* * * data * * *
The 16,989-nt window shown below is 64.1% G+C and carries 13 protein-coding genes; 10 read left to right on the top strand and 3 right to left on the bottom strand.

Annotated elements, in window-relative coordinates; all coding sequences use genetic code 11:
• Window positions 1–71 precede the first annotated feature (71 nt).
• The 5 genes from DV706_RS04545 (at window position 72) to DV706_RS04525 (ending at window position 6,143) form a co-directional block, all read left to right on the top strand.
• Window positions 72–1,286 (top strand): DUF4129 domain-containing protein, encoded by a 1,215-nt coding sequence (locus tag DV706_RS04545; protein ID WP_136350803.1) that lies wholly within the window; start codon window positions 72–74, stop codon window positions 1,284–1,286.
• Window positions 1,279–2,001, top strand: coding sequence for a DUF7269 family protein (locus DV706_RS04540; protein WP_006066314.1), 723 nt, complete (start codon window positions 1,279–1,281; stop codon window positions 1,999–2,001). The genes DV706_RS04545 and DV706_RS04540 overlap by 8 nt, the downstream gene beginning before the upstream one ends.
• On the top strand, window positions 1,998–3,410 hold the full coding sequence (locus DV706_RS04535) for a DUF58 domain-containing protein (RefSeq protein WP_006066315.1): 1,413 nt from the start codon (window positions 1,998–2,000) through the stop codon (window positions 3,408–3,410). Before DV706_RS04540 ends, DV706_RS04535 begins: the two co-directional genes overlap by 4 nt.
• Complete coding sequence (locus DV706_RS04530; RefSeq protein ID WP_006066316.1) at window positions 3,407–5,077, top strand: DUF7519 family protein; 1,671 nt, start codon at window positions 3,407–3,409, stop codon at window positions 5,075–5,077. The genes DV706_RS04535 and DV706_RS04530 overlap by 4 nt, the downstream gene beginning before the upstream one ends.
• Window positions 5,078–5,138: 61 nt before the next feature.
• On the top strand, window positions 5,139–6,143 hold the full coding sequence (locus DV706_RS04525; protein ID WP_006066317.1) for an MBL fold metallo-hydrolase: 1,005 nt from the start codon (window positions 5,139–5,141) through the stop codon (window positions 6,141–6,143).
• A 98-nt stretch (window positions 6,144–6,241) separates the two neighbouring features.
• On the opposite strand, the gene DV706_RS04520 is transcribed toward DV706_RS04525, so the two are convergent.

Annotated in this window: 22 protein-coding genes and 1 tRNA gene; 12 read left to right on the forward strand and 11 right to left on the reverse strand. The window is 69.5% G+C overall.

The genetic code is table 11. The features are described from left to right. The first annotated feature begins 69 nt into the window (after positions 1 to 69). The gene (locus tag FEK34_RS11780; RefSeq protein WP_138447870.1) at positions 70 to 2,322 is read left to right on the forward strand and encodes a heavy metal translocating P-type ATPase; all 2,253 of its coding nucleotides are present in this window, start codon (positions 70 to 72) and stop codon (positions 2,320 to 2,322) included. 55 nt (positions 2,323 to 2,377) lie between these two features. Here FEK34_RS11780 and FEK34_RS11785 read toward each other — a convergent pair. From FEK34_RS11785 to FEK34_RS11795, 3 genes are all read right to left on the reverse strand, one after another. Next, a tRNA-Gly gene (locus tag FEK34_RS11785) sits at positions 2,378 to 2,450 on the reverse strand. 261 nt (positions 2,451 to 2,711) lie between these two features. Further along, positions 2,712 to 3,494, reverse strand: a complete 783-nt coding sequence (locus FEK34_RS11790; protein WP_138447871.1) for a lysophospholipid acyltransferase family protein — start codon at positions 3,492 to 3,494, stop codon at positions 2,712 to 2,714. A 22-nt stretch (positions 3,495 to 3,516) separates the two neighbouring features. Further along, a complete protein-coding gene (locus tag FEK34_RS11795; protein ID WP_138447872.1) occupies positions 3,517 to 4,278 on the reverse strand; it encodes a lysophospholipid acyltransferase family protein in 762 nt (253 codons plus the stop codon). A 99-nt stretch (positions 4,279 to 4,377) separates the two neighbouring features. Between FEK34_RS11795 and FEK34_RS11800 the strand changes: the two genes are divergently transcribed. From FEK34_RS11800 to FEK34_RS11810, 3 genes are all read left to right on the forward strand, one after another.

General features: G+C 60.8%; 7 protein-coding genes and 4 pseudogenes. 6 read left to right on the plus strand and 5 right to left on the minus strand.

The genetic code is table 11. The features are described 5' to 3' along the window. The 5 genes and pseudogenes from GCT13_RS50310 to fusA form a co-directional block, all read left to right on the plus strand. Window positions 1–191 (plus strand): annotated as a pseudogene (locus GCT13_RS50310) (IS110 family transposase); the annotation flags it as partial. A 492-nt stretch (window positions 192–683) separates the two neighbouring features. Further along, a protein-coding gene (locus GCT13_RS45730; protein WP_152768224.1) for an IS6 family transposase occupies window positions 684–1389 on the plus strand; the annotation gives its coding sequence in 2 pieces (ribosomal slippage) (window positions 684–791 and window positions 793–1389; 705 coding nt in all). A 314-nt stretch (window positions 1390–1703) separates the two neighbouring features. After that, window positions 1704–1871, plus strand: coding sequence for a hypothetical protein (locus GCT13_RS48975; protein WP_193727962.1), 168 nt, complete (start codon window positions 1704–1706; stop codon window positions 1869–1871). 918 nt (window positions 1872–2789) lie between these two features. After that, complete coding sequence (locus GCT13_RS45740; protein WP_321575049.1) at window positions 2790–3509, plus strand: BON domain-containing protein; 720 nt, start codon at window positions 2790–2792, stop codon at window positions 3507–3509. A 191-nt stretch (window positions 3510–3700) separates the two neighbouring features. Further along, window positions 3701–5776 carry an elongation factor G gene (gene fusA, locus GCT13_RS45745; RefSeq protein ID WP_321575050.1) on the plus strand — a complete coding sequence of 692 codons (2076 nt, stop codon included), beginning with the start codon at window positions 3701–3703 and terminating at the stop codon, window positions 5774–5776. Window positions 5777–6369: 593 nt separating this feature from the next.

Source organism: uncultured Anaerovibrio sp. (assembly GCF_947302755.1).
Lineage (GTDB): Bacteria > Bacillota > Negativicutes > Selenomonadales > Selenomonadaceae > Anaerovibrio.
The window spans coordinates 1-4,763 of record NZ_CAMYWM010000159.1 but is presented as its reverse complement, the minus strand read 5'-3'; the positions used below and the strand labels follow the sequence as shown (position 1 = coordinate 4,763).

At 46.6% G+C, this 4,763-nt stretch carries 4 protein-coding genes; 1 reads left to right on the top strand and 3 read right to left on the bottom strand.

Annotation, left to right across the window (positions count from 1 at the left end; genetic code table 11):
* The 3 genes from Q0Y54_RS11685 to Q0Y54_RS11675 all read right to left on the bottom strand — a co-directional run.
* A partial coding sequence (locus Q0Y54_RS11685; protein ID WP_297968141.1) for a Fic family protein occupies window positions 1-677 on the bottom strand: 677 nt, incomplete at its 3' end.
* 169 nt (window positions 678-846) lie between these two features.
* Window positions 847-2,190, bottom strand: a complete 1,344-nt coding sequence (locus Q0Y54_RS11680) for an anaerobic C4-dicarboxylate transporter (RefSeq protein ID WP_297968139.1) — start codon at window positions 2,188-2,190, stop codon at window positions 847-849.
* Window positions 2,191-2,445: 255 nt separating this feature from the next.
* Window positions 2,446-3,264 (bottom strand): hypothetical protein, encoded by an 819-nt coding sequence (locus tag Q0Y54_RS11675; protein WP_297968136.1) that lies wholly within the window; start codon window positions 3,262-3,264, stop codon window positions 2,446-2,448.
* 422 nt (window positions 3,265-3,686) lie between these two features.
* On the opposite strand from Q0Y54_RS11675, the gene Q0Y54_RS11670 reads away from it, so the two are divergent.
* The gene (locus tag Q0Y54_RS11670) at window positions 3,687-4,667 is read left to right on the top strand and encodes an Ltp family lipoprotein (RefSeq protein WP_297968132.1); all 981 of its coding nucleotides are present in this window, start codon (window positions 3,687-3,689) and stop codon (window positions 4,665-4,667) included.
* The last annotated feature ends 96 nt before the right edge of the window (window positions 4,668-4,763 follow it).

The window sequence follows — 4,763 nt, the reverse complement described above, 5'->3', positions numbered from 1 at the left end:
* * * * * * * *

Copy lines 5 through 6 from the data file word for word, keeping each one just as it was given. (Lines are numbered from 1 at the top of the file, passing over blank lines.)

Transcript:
• Window positions 72–1,286 (top strand): DUF4129 domain-containing protein, encoded by a 1,215-nt coding sequence (locus tag DV706_RS04545; protein ID WP_136350803.1) that lies wholly within the window; start codon window positions 72–74, stop codon window positions 1,284–1,286.
• Window positions 1,279–2,001, top strand: coding sequence for a DUF7269 family protein (locus DV706_RS04540; protein WP_006066314.1), 723 nt, complete (start codon window positions 1,279–1,281; stop codon window positions 1,999–2,001). The genes DV706_RS04545 and DV706_RS04540 overlap by 8 nt, the downstream gene beginning before the upstream one ends.